RIP Sandile Dikeni
shake shake my comrade shake that invention of the working class shake that unifying medicine before it’s too late shake before the time come to pass shake that guava juice.
Rest in peace Sandile Dikeni – poet, brother, comrade, a voice of truth and dissent and long time contributor to Chimurenga.
We pay respect with this archive of his writing published by Chimurenga.
It all began in the year of fire this fascination and obsession with the frontier town. ’85 is for me a year of fire in South Africa’s modern history of turbulence… Why Queenstown? I remember wondering. I also remember that any attempt at answering the question by means of the popular press and broadcast services produced no results at the time.
WE USED TO DANCE
On the day that I met Digger Jazz for real, the sweet wine drinkers and the brandy fraternity was very present at my joint… I asked him what he was cooking on the gumba-gumba. He explained to me that the Long Player (LP) on the turntable of the Hi-Fi was a dangerous brew by the Jazz Ministers and the singer on the track was Bra Victor Ndlazolwana. I said “heyta daar!” And later when he was organising me a chis kop with a Minora blade, he explained to me the piano of Tete Mbambisa. I said heyta daar! again.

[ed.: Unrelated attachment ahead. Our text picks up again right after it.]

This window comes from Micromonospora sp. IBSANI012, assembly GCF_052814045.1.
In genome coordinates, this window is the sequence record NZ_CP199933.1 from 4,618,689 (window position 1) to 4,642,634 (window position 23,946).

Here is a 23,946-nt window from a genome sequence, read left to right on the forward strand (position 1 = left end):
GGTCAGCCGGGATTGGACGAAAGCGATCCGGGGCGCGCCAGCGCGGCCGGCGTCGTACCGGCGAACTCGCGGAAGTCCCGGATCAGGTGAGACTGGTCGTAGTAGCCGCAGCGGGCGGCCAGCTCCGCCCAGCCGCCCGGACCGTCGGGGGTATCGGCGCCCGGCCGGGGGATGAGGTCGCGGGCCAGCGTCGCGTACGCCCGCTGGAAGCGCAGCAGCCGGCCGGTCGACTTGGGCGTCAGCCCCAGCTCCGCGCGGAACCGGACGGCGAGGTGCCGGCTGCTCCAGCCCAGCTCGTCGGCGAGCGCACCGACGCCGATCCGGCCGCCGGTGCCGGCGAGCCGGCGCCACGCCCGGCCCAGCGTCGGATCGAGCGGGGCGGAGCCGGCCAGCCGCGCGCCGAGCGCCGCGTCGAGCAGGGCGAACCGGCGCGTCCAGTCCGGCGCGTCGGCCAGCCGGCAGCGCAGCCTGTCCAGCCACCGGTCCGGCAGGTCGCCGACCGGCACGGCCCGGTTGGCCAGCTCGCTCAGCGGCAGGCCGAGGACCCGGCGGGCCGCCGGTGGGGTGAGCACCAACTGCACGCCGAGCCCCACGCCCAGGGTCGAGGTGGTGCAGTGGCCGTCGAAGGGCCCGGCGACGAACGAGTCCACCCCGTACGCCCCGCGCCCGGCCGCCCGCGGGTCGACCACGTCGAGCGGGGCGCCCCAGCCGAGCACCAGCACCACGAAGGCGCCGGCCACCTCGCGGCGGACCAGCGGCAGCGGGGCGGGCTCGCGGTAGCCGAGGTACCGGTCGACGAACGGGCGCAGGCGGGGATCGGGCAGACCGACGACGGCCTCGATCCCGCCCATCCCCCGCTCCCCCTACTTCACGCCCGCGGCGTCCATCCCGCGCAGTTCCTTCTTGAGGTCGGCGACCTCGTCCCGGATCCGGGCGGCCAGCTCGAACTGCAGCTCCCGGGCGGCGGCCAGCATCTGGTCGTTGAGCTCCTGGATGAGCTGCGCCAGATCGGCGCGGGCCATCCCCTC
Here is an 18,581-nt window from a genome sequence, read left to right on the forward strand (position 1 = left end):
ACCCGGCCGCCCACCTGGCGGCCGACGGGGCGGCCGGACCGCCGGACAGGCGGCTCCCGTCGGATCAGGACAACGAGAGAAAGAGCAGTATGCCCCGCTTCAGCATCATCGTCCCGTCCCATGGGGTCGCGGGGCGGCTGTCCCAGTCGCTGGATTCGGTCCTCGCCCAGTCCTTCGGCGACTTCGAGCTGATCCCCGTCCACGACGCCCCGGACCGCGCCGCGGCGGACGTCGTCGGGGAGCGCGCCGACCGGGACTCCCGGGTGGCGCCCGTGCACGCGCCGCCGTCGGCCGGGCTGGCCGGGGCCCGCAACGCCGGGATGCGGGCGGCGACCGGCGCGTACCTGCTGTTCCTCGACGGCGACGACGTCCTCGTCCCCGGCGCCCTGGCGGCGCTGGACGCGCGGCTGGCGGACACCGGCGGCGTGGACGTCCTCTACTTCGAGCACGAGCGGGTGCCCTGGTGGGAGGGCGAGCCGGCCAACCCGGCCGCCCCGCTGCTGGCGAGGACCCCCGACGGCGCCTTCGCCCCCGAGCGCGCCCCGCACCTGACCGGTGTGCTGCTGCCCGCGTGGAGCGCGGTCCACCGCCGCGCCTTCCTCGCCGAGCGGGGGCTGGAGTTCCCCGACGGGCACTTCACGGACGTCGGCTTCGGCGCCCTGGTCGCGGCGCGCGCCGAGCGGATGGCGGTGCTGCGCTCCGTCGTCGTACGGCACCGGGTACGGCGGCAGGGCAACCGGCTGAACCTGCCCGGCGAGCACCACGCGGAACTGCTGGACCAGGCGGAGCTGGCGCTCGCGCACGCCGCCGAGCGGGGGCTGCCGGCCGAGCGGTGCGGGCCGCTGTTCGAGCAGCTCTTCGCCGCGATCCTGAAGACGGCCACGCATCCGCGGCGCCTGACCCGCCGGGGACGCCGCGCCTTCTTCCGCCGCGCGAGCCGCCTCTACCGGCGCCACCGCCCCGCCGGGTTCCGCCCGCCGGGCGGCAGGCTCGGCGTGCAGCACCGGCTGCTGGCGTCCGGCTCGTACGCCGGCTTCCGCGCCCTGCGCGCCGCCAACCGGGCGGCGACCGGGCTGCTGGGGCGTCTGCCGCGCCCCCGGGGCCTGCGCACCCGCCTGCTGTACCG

When we formed Shoes Span, nobody had shoes. The reason for our shoelessness was not a secret, it was simply varied. Out of the team of eleven, nine thought that shoes were made for white boys… My shoes did not die a natural death but were kicked to death on imaginary footballs like stones, coke cans and some more stones…. see more.
HOW THE WEST WAS LOST
Where to go with the story of a dompas lost? To Mum? Everloving Mum who sleeps with my unemployed father every night? No man, that is one sure way to betray yourself to a hungry and therefore angry man called your father.
Chimurenga finds its true south
“I was following a friend, as is usually the story. Friends take us to places. I fell in love with a South African poet, Sandile Dikeni, in the first few months of my arrival in Johannesburg.” Chimurenga founder and editor Ntone Edjabe speaks to Percy Zvomuya about how it all begins.